Mommie Dearest, by Frank Perry, 1981
Mommie Dearest probably needs no introduction. It's a true camp classic, with one of the greatest over-the-top performances in movie history: Faye Dunaway as unhinged screen legend Joan Crawford is a sight to behold. It's the "true"? story of Christina Crawford, Joan's adopted daughter, who suffered a lifetime of verbal and psychological abuse by her crazy movie star mother. I'm sure there is actually a good deal of truth to the story, but the movie and its star are just so excessive that I can't imagine it played out like this in real life.
Even if you haven't seen Mommie Dearest before, scenes and lines have become part of pop culture. I'm sure we all know the "No More Wire Hangers" line, right? I feel kind of bad for Faye Dunaway, for being so ashamed of this role. It's a tour de force, whether she acknowledges it or not. She really transforms herself into Joan Crawford, and when Crawford goes crazy, Dunaway is hilariously and delightfully watchable. I know that's probably not what she intended to be, but we've seen Network, Chinatown, and Bonnie and Clyde, so we know Faye Dunaway can act. And act she does. And act and act and act. Nobody told her she was acting in a comedy.
Mommie Dearest is a rare instance of a studio putting a new spin on their marketing of a movie. When audiences at screenings laughed throughout, Paramount decided to sell it as high camp, and made a tidy profit on it. We all know that Dunaway wasn't happy. I wonder what director Frank Perry thought of it. I kind of get the sense that that was what he was going for all along, but who knows? There's a scene toward the end when 20-something Christina falls ill and her 60-year-old mother fills in for her on the soap opera she was acting on while she recovers. That's hilarious! And I felt like Frank Perry was aware of the humor of it all.
Regardless of whether it was meant to be funny or not, Mommie Dearest is one of the most insane movies ever made. Utterly tasteless, but undeniably watchable. Its cult status is well earned.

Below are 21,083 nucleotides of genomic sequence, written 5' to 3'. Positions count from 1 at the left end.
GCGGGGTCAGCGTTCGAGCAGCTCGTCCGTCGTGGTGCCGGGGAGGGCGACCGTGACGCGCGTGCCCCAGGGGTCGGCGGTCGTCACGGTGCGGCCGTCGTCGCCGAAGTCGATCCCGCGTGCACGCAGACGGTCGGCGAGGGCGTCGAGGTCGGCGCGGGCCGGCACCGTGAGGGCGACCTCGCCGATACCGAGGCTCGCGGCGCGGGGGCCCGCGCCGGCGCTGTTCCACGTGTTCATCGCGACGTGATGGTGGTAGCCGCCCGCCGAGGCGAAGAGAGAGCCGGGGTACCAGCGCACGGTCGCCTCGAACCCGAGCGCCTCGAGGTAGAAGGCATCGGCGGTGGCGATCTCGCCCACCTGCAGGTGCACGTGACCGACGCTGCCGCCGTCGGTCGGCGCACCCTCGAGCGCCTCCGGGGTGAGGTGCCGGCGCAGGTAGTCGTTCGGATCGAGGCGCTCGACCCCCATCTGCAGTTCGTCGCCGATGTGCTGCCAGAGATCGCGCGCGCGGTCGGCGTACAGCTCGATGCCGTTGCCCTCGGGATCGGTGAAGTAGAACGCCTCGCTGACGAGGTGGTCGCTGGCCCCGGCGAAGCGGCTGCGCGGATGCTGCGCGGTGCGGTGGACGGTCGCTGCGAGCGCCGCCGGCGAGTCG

The Swimmer, by Frank Perry, 1968
After seeing Mommie Dearest, I was curious about the work of Frank Perry, so I sought out his 1968 film, The Swimmer, adapted from a John Cheever short story. It's a surreal, allegorical tale about Ned (Burt Lancaster), a successful man who decides to swim home through all the swimming pools across the county. On his journey through his neighbors' backyards, Ned encounters many people from his past, and has discussions with them, where more and more about his own nature is revealed, before swimming through their pools and running to the next yard. As the movie progresses, we realize, along with Ned, that he isn't the happy, successful, pleasant man he at first seemed to be.
The Swimmer is very much a piece of late sixties weirdness. It hasn't endured or held up the same way a lot of the major movies from that time period have. It kind of shares some themes with The Graduate. Not only the whole swimming pool thing, but also the notion that our ideas of success and The American Dream have become rather hollow, an idea very much prevalent in the 1960's.
I found The Swimmer to be an interesting film, but not a great one. This may come as a surprise, but this movie by the director of Mommie Dearest is NOT the most subtle of allegories. Everything is really on-the-nose, and you feel like he is driving the point home by repeatedly punching your face with it. As the narrative progresses, Ned, having been swimming, running half naked through the woods, and realizing what a piece of shit he is all day, starts getting colder and colder. By the end of it, he's basically holding out his fists and yelling "NOOOOOOOOOOO!", like Darth Vader at the end of Revenge of the Sith.
Still, The Swimmer is at least an interesting artifact of its time, and worth noting for that. They don't make movies like it now, and there was really only a brief period where they did.